"Well...unbelievably, we've never seen Doyle before. Now, don't ask me why that is, I don't understand. All these years, no one has done his stories. They've done derivatives. They've taken the names of Holmes and Watson, but they've never done his stories. I cannot think why. At least that gave me something to do."
"And what is so extraordinary to me is that no one's done Doyle before, and I find that bewildering !" (Novembre 1991)
"I was talking about becoming. What I mean by that is an inner life. Watson describes You-Know-Who as a mind without a heart. That's hard to play, hard to become. So what I did was to invent an inner life. I mean, I know what his nanny looked like, for example; she was covered in starch. She probably scrubbed him, but never kissed him. I don't think he probably saw his mother until he was about eight. Maybe caught a touch of the fragrance of her scent and the rustle of her dress. I guess collage days were fairly complicated because he was quite isolated. He probably saw a girl across the quadrangle and fell in love, but she never looked at him....so he closed that door. And he became a brilliant fencer, of course, as we know, and a master at boxing...brilliant athlete...and many more little tiny little details which I have to kind of make up to fill this kind of well...that Doyle so brilliantly left out".(l'enfance de Holmes imaginée par Jeremy - interview Novembre 1991)
"There may have been this beautiful girl, that he fell flat for, but she didn't look at him. So that broke his heart and he thought, 'Well, I'm not going to be rejected again' so that's why he's the way he is."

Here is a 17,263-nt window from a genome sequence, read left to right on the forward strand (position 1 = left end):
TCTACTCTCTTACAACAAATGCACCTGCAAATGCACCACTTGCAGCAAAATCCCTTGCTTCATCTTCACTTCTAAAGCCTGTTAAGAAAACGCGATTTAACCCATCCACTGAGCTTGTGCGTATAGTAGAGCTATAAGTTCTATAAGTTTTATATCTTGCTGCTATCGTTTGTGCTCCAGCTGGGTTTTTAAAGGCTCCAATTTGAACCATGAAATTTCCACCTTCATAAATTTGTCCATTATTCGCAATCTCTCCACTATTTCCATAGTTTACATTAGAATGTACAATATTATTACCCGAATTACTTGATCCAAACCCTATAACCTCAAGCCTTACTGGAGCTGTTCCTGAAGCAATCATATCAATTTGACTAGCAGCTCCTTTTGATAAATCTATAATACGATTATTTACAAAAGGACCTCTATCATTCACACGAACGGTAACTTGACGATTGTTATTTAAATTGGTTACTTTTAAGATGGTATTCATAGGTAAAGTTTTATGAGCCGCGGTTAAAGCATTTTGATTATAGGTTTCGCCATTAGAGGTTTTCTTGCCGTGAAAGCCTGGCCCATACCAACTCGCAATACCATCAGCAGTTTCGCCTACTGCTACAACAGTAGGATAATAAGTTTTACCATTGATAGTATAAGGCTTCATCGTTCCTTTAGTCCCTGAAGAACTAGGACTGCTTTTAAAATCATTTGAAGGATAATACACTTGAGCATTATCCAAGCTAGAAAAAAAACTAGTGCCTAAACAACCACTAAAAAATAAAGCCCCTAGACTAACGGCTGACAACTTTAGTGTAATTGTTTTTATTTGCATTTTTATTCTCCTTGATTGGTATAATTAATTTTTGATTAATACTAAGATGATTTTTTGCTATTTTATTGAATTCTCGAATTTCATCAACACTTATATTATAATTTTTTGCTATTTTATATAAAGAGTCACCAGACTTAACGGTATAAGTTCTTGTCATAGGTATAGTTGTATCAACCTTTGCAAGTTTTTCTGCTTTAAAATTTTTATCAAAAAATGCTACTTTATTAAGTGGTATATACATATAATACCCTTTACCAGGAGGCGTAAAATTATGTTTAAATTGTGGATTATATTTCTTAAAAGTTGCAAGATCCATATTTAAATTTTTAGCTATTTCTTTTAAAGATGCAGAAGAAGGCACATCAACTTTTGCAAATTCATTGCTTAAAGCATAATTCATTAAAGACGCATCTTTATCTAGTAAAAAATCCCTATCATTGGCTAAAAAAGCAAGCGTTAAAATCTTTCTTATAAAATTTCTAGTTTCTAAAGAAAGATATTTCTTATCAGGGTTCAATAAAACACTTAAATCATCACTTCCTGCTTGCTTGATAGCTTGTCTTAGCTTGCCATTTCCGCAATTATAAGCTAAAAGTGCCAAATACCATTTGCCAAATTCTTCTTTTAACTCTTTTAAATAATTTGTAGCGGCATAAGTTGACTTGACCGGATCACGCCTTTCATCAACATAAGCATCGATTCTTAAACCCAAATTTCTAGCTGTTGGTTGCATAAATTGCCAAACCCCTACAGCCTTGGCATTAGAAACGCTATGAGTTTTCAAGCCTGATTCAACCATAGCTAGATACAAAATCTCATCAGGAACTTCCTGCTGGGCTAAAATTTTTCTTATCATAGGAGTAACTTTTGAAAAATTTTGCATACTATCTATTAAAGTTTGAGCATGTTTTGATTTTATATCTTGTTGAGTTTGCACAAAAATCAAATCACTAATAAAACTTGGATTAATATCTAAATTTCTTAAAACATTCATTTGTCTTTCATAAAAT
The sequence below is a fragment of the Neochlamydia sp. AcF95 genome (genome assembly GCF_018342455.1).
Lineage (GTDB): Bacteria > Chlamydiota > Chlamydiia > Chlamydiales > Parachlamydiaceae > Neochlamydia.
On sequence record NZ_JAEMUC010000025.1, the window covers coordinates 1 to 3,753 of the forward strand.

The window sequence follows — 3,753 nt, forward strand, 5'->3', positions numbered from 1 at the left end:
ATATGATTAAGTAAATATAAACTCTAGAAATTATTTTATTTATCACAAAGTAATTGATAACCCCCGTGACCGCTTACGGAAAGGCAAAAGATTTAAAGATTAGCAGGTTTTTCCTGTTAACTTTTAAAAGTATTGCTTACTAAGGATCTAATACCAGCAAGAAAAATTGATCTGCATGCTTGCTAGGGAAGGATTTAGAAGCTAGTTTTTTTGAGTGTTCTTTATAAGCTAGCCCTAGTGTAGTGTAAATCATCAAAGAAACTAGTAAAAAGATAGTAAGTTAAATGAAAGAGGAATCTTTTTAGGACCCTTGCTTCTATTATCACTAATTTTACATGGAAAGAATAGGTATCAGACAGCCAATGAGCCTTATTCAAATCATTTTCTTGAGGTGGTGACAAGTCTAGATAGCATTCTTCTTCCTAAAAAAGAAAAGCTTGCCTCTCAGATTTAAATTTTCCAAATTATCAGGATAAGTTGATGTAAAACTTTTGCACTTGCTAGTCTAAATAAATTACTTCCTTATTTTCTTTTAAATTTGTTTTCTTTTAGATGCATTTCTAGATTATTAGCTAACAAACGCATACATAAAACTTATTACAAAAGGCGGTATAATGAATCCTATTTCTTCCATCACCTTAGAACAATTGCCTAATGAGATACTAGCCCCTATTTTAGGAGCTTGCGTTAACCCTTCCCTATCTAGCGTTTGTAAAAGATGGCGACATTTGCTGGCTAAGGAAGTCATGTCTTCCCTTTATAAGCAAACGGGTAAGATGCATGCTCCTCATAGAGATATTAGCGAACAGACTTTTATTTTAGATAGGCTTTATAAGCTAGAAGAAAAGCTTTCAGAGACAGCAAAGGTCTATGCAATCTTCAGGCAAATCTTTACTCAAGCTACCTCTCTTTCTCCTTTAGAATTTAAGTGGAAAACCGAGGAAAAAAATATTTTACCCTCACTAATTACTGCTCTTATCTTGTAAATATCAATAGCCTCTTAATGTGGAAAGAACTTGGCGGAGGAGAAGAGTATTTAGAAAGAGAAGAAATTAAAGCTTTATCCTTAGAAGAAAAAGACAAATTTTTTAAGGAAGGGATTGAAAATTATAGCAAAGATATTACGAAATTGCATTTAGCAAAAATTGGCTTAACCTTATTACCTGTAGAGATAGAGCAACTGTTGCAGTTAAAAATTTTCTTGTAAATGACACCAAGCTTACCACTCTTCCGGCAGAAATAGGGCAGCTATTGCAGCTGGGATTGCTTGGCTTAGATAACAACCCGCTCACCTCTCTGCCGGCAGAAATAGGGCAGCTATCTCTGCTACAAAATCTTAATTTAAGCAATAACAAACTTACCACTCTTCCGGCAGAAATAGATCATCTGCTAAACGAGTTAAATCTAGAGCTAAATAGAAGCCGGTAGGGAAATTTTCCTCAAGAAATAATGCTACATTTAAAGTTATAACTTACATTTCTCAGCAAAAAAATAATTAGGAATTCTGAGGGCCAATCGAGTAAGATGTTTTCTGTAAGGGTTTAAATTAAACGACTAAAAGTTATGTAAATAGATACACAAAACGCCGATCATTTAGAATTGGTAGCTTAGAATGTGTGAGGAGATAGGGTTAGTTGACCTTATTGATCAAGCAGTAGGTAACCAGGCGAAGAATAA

"And of course Holmes is such a giant, such a genius, such an... isolated damaged penguin."(vétu de noir et blanc, Holmes évoquait un pingouin blessé)
" After being made up for Sherlock Holmes you have to spend the rest of the day walking around looking like a damaged penguin or an undertaker. Even my colleagues give me a wide berth. You look so gloomy." (Boston Globe Magazine - 8 Decembre 1991)
"The other thing is, of course, if you go into the canteen for lunch dressed like what I call the 'damaged penguin' no one will really sit with you, because you look like death warmed-up. When you've got the mask on, and the black hair and the black suit, you really are frightfully cheerful to have lunch opposite."
"So, all these things you can get from Doyle, and when other actors who play Holmes and just pop on the deerstalker, and his cape and the pipe and walk straight through it, puff...puff...puff... - and get on with the next thing - that's probably the safer way to train - but it's not exactly being true to Doyle. It's just an image, like a cliché, which is not real."(à propos du stéréotype holmésien)
"I discovered all sorts of things that I could do if I had had the opportunity to do it. So I said 'yes!', with enormous temerity, and a certain amount of fear, and an element of excitement." (sa décision de jouer Holmes après avoir relu le Canon - interview Novembre 1991)